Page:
Prey Drive in Dogs: Breeds That Are Least and Most Likely to Bolt

Prey drive in dogs is a natural, innate urge to chase other animals or objects. Almost every dog has some level of prey drive, but dogs with high prey drive … well, they’re in a class of their own. Dogs with high prey drive live for the chase, whether it’s squirrels, cats, rabbits or other critters.

What is prey drive in dogs, and which breeds are most likely to run away? Which breeds are least likely to run away? Learn about prey drive and how to train your dog.

What is Prey Drive in Dogs?

If your dog tends to chase after other animals, you have a dog with high prey drive. You understand the chaos that ensues, like something out of a cartoon.. One minute you’re strolling with your dog on a leash; the next, you’re chasing your dog who’s chasing a critter down the street. Why must your outings become mayhem? Blame dogs’ predatory heritage.

That’s right, the dogs of today, although evolved, remain the ancestors of wolves. Even breeding over the centuries cannot rid dogs of the hardwired behavior of chasing other animals. The desire or need to pursue is inherent. However, not all dogs take to chasing or running away, all in the name of getting whatever it is they’re after.

For some dogs, the prey drive is so strong they will chase cars or ignore your commands, putting themselves, other animals, and potentially people in harm’s way. To help prevent these scenarios, you can train your dog not to react in such a manner.

On the other hand, a high prey drive can prove effective if your dog is a hunting companion, livestock herder, or working with the military or police.

Related: A tired dog is a good dog. Tire out your dog with a toy that keeps him busy for hours. Check out our suction-cup pull toy, built to withstand even the most enthusiastic chewers and chasers.

Dog Breeds With High Prey Drive

High prey drive dog breeds are adept and quick to predatory behavior like spotting, stalking, and chasing the prey. Without intervention, high prey dogs can attack and consume their kill. Here are some of the worst dog breeds off-leash:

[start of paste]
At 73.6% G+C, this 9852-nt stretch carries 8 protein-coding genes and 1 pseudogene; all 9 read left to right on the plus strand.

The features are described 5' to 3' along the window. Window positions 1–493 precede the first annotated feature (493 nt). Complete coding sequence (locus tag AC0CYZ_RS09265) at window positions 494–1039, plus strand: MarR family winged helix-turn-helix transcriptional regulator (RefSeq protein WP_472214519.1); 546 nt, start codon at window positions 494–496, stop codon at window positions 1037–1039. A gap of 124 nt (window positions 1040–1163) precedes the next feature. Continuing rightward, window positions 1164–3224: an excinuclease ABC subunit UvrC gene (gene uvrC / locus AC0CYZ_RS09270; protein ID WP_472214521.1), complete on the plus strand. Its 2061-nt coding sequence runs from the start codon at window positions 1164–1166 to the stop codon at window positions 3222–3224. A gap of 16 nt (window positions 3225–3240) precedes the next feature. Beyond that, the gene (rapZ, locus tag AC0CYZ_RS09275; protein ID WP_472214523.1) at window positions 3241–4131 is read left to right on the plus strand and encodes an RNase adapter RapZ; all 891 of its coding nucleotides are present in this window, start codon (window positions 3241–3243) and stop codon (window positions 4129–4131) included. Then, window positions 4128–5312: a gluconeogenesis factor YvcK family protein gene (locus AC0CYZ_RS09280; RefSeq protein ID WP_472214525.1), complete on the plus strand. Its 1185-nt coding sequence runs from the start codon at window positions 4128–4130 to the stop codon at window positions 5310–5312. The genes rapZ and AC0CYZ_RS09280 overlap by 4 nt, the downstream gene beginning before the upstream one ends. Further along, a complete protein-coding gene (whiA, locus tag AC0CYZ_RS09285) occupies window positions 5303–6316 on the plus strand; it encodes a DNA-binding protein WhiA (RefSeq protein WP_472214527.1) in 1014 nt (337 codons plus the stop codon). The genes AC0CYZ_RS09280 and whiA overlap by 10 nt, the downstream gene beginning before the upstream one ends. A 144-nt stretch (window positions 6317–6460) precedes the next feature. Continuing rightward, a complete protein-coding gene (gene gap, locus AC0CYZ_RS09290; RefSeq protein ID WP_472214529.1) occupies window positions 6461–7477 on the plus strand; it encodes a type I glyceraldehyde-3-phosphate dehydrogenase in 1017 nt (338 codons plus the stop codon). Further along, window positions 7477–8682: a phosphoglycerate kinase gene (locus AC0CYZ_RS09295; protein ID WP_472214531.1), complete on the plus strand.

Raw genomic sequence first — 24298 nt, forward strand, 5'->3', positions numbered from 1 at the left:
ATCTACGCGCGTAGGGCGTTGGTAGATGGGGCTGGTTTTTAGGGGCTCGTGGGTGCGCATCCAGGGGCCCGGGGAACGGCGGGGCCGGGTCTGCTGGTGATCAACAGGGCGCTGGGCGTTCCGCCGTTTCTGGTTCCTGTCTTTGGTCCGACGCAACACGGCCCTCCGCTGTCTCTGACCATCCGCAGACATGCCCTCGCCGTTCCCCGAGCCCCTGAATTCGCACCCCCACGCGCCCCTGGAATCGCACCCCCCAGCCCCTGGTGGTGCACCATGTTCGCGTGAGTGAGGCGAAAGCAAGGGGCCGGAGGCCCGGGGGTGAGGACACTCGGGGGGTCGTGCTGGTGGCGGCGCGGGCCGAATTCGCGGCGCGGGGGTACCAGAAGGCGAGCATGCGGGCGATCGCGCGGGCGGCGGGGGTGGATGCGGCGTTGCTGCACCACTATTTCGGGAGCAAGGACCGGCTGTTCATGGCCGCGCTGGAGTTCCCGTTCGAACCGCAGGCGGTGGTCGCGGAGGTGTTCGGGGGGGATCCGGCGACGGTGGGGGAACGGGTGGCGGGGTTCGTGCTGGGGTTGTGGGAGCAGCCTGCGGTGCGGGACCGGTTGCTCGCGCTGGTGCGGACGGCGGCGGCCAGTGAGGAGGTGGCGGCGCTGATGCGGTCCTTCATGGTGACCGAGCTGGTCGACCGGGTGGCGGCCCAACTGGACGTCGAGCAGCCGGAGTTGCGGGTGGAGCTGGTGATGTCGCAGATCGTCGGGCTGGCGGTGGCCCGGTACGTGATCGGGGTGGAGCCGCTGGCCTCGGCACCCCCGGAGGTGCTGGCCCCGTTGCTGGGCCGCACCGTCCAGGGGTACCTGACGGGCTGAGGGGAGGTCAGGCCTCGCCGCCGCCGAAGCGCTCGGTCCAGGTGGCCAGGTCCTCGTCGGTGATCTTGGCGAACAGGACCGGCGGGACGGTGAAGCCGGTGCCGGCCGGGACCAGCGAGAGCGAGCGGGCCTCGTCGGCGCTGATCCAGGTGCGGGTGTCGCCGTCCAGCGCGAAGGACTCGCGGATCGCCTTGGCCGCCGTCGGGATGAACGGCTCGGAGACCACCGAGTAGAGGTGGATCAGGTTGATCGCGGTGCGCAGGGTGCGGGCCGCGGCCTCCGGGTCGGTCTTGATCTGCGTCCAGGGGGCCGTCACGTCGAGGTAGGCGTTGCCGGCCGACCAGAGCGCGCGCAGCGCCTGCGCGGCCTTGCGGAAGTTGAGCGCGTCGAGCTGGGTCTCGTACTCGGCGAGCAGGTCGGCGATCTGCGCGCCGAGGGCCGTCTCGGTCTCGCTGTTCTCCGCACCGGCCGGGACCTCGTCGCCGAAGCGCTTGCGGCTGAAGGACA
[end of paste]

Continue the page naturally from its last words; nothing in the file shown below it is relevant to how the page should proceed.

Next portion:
Dogs With Low Prey Drive

Although any dog can fancy a chase, there are plenty of dog breeds that tend to stay close to their owners. If you’d rather own a dog with a low prey drive, here are a few you should consider:

*Sources consulted: Hillspet, Dogtime, and AKC

Tips for Training Dogs With Strong Prey Drive

Although controlling your dog’s instinct to chase down critters can be difficult, you can take a few steps that can help reduce the chances your pet will go crazy next time he sees a squirrel.

To help train your dog to ignore the urge to bolt, you can practice some counter conditioning; this type of training is referred to as “open bar/closed bar.” In a contained area like your backyard, walk around with your dog leashed/harnessed. Anytime your pet notices prey and doesn’t lunge offer him treats. Continue to offer treats as long as he sees the animal but refrains from chasing after it. As soon as the animal is out of your dog’s sight stop giving treats.

You can also incorporate an ultrasonic training device. Each time your dog sees “prey” and starts to get excited, press and release the button that activates the ultrasonic sound to get your dog’s attention and distract it away from the trigger.

Practice daily to improve your pet’s self-restraint.

  1. Pay attention to your surroundings when out in public with your pet. You can help your pet avoid his triggers.
  2. Avoid reprimanding your pet for instinctive behavior.
  3. Know your dog’s triggers and be watchful of his body language. When dogs are relaxed, they’ll hold their ears naturally; however, when alerted, their ears raise, they become still, and you might notice the hair on their back stands on end. The sooner you get your dog’s attention, the better. Make eye contact with your dog and offer positive reinforcement and treats.
  4. Always have your pet on a leash or more preferably a harness if your dog lunges to prevent tracheal collapse.
  5. Never allow your high-prey-drive dog to interact with children or other animals without supervision.
  6. Never let a dog with high prey drive outside without a leash. Ensure your yard is secure to prevent your dog from sneaking out. And, never chase your dog as he may think it’s a game and continue to run.
  7. Teaching your dog basic commands like “stay” and “come” can prove helpful in controlling your dog’s impulse to chase. Train your pet in an area with zero distractions. Once he’s mastered them, you can introduce distractions into the environment. Other commands that can be invaluable include “leave it” and “drop it.”
  8. Satisfy your dog’s prey drive with some controlled activities like fetch (ball or Frisbee) or a flirt pole or prey stick. Even blowing bubbles can help your dog enjoy the chase without the consequences.
  9. Exercising your dog before you walk can further help deter your dog’s prey drive. Remember a tired dog is a good dog; and in this case, it may reduce this type of impulse behavior.
  10. When leash walking a large dog with high prey drive, protect yourself from injury. Sometimes, it’s better to let go of the leash than to risk injury to your shoulders, arms, and other parts.
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